When thinking about how to address the complex political, social and aesthetic implications of Chris Howlett's exhibitions, I had something of a flashback of my own and was drawn to revisit Andrew Feenberg's Critical Theory of Technology (1991). As I recalled, this was one of the first books I had read that specifically engaged capitalist, socialist, economic and cultural viewpoints in order to hypothesise on the role and functions of technology in our near future. In what turned out to be a key text on the subject, Feenberg provided an ambitious and challenging scenario for developing a democratically driven, and politically responsible approach to how advanced technologies like computing might be harnessed for egalitarian purposes. I was curious to see how Feenberg's ambitions from nearly two decades ago might have manifested themselves in Howlett's own explorations into the complicated interface between technology, art, and social and political practices in the early 21st Century.
Feenberg believed technology to be the defining issue of modernity. As a major component of contemporary society it was intimately connected to politics, economics, culture, to all aspects of social and personal life. And although he argued that the processes of labour, science and technology were constituted as forms of domination to both nature and human beings, he advocated that these processes could be democratically transformed as part of a broader program of radical social transformation...Continue »
Human Vs Human is a sliced and cropped image still from a video artwork which uses various autobiographical war veteran stories from online social networking sites and live recorded 3D game play from first person shooter games to create alternative narratives which subvert and intensify their original meaning. The video work inserts the real life personal narratives of soldiers into a virtual gaming world cut with pop music, in-game narratives and atmospheric sound tracks to create a disturbing, conflated look at...Continue »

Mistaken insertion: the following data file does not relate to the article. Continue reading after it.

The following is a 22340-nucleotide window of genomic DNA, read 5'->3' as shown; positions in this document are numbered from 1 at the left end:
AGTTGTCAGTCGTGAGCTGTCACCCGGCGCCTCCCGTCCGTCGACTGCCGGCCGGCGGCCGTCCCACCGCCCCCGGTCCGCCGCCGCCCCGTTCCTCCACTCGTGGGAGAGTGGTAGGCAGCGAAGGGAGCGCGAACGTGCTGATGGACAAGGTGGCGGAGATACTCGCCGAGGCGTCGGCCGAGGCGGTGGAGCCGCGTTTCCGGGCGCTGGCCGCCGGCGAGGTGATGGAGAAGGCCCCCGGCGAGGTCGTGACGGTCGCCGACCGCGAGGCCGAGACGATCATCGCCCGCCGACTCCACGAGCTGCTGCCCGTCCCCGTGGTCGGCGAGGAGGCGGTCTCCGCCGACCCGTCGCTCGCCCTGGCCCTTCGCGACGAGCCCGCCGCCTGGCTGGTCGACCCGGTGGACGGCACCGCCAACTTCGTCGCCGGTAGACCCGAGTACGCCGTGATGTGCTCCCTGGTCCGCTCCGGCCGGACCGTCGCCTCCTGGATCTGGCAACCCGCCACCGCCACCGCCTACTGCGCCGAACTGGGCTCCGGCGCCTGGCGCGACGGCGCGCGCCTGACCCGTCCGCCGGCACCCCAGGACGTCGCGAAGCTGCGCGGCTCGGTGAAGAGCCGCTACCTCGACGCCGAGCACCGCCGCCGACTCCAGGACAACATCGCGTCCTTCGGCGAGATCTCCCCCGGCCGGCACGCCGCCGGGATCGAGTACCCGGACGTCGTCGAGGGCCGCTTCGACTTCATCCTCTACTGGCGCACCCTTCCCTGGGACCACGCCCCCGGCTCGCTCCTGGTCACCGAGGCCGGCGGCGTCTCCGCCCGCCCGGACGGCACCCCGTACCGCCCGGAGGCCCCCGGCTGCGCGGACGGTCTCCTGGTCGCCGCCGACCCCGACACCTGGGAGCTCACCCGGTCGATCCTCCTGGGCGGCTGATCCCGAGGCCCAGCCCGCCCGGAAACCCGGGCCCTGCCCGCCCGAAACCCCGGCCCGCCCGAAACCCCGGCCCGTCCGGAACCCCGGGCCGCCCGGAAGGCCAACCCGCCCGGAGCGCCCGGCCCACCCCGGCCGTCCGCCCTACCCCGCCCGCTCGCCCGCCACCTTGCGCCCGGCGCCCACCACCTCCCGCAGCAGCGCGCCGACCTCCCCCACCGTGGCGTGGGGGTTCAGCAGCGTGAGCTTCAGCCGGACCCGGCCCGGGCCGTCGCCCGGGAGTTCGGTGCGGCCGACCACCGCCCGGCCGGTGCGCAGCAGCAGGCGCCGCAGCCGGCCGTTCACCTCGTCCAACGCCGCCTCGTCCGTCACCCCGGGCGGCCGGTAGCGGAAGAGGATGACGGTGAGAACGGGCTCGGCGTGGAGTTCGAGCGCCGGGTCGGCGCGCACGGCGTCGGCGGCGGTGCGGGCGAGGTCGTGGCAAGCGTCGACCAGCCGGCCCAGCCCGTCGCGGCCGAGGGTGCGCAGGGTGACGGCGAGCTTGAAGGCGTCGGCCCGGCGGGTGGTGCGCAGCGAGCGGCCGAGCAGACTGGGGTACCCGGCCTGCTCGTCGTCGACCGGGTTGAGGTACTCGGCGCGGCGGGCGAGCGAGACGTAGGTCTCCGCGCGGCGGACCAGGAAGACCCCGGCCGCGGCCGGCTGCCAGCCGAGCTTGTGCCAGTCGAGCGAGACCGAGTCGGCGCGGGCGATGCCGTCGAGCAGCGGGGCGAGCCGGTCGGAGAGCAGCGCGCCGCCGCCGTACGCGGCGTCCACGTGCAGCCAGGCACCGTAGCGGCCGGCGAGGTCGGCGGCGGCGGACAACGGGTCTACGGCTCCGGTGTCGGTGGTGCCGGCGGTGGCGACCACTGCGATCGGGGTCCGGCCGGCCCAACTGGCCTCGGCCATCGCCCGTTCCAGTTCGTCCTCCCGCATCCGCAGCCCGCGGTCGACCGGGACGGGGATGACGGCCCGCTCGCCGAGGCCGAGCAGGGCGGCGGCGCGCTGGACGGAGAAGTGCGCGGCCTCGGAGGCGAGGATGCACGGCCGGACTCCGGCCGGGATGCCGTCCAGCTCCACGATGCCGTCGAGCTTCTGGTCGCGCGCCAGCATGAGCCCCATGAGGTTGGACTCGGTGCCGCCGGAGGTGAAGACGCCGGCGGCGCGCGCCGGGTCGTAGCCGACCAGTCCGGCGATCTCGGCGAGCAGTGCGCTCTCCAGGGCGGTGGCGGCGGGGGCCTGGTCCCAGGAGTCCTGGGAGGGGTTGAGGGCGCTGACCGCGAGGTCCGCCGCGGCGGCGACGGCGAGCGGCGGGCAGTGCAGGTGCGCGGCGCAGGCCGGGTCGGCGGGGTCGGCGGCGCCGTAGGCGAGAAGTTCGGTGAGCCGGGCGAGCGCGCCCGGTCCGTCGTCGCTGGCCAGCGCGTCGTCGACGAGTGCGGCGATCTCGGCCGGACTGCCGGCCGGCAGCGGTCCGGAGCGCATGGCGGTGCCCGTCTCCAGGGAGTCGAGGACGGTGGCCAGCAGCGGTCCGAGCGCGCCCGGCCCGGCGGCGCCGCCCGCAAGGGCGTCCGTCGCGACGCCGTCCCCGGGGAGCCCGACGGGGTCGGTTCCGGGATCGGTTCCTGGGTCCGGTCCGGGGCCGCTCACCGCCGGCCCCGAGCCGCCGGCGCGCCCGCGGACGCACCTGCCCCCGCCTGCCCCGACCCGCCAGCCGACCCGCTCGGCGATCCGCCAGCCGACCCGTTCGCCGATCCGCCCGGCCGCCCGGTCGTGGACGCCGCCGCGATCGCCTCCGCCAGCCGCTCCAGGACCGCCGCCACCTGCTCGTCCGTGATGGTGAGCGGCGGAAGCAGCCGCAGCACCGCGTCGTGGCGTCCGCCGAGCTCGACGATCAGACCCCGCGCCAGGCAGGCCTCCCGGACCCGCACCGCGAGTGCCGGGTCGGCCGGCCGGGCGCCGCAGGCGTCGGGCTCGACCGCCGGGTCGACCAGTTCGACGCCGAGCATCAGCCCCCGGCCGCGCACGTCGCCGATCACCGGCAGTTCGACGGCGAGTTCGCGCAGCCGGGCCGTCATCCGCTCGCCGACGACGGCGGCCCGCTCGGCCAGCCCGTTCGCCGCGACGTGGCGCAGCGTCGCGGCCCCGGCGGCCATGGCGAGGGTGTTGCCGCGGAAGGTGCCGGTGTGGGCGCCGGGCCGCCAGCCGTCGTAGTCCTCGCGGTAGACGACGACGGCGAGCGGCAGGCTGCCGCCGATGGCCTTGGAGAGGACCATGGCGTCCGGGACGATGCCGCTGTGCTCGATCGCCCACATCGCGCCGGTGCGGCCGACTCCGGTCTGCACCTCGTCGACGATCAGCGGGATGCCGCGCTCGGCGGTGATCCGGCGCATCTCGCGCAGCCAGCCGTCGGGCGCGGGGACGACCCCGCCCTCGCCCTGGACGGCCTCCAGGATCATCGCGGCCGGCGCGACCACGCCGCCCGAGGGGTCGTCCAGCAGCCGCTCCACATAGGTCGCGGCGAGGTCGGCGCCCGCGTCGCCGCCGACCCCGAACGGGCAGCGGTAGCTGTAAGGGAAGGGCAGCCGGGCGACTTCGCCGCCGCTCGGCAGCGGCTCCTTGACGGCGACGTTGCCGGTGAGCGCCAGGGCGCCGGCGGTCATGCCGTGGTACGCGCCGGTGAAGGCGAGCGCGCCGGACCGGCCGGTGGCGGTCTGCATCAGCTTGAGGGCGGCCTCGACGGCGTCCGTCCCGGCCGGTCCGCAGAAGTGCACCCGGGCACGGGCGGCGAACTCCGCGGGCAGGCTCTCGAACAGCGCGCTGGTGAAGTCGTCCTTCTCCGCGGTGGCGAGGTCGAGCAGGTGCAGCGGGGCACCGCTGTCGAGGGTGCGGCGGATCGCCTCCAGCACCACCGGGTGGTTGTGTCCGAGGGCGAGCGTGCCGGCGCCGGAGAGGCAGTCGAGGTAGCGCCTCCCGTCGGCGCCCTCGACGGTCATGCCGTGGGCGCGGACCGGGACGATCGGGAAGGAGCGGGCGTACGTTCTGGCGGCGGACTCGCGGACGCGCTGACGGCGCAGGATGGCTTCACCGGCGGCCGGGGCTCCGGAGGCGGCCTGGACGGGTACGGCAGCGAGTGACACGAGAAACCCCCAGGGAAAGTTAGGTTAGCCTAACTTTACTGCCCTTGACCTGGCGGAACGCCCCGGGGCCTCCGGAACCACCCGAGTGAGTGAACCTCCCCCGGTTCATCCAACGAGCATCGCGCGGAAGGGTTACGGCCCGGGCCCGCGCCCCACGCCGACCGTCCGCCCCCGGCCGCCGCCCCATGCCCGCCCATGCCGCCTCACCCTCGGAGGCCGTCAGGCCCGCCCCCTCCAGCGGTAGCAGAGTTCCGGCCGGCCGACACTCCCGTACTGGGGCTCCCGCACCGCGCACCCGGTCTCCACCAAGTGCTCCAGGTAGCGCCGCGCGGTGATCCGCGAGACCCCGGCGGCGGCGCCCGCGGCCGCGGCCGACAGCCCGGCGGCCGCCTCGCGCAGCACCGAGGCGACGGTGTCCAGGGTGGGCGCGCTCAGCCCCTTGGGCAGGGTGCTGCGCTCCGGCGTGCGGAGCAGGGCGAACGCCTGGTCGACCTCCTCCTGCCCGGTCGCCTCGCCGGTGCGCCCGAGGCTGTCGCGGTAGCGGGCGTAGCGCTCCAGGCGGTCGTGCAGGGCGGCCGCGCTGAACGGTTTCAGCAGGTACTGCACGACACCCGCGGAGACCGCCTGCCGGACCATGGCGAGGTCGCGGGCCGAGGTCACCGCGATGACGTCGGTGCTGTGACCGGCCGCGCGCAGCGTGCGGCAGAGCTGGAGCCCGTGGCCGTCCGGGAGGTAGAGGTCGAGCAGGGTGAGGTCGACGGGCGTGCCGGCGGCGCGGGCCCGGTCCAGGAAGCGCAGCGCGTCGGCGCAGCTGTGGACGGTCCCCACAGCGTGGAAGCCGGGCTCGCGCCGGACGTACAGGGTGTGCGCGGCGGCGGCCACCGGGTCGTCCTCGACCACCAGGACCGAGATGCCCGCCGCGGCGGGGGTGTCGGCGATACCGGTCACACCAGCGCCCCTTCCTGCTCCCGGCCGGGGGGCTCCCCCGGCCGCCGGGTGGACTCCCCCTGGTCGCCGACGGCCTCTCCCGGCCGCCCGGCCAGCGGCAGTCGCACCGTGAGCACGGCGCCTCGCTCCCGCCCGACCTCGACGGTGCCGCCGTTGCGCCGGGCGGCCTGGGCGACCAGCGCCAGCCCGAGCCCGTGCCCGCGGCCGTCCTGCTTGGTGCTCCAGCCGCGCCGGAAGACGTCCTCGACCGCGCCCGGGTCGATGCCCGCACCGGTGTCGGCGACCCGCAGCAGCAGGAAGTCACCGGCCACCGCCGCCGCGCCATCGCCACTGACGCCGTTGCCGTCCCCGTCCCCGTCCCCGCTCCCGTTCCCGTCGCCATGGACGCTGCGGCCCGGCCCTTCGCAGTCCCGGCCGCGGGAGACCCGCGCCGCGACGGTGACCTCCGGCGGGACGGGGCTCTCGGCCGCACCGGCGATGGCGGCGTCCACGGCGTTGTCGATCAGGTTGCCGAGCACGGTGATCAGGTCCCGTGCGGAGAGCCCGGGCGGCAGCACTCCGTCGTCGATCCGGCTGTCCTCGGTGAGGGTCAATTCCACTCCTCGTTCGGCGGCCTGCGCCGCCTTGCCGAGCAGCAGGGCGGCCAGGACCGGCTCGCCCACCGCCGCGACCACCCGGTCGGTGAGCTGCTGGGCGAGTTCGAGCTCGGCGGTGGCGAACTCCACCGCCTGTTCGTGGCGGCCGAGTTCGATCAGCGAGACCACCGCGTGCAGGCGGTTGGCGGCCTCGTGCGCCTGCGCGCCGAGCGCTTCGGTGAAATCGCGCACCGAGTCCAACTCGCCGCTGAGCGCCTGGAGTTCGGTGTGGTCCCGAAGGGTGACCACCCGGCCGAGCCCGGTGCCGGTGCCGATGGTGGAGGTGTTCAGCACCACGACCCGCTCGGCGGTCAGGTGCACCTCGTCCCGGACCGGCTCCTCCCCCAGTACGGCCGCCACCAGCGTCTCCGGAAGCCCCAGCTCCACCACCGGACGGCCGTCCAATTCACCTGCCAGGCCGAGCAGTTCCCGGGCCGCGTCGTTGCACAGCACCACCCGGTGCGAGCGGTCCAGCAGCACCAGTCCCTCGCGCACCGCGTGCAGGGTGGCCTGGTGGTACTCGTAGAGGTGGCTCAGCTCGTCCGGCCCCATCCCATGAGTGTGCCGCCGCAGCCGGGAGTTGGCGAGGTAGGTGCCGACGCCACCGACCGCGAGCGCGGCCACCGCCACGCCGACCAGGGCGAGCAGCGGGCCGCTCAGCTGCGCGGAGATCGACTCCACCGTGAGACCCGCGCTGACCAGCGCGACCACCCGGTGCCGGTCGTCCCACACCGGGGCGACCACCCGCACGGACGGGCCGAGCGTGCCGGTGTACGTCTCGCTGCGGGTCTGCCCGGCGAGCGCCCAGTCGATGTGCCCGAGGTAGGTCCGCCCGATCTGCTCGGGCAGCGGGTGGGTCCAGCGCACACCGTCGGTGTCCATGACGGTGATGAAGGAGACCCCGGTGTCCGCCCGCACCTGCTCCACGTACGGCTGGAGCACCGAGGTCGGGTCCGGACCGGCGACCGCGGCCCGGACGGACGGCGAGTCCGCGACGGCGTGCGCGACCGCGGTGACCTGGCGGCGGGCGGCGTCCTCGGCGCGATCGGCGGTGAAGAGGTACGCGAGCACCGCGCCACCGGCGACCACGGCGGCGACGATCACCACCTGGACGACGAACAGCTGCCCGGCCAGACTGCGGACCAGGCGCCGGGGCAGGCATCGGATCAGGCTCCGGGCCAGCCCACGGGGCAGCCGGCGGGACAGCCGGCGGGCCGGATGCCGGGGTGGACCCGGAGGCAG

The title of Chris Howlett’s ongoing series of exhibitions comes from the description of World War II propaganda posters as ‘Weapons on the Wall’3. This phrase indicates the extent to which such wars are not just about fighting the enemy, but also about waging a war for people’s hearts and minds. Support for a cause cannot be assumed, but must be won through reason, inspiration emotion and, if necessary, deception. Seen in this light, propaganda can be seen as advertising for an ideology; a very particular type of hype, designed to ‘work on people until they are addicted to us’4.
Today, the tactics of propaganda are so deeply imbedded within the fabric of our culture that they are indistinguishable across the fields of media reporting, advertising, cinema or reality television.
It is in this context that Chris Howlett attempts to explore the relationships between art, politics and propaganda. The earlier editions of Weapons on the Wall drew heavily on representations and reporting of September 11, the US invasion of Iraq and the resulting protests against US imperialism. They presented an eclectic array of hand-drawn protest placards, digital prints, paintings of magazine covers ranging from TIME Magazine to Art in America and videos including news reports from ‘ground zero’ of September 11, the cartoon violence of the Simpsons, episodes from M*A*S*H and imagery from internet hate sites...Continue »
The "Hire Me Out" project took place in Los Angeles and on campus at the California Institute of the Arts from 1999 till the end of 2000. It was a time based conceptual art performance project that used a situational approach to examine the artist "labor" as a form of "artwork" and brought into question the role of the artist as Author...Continue »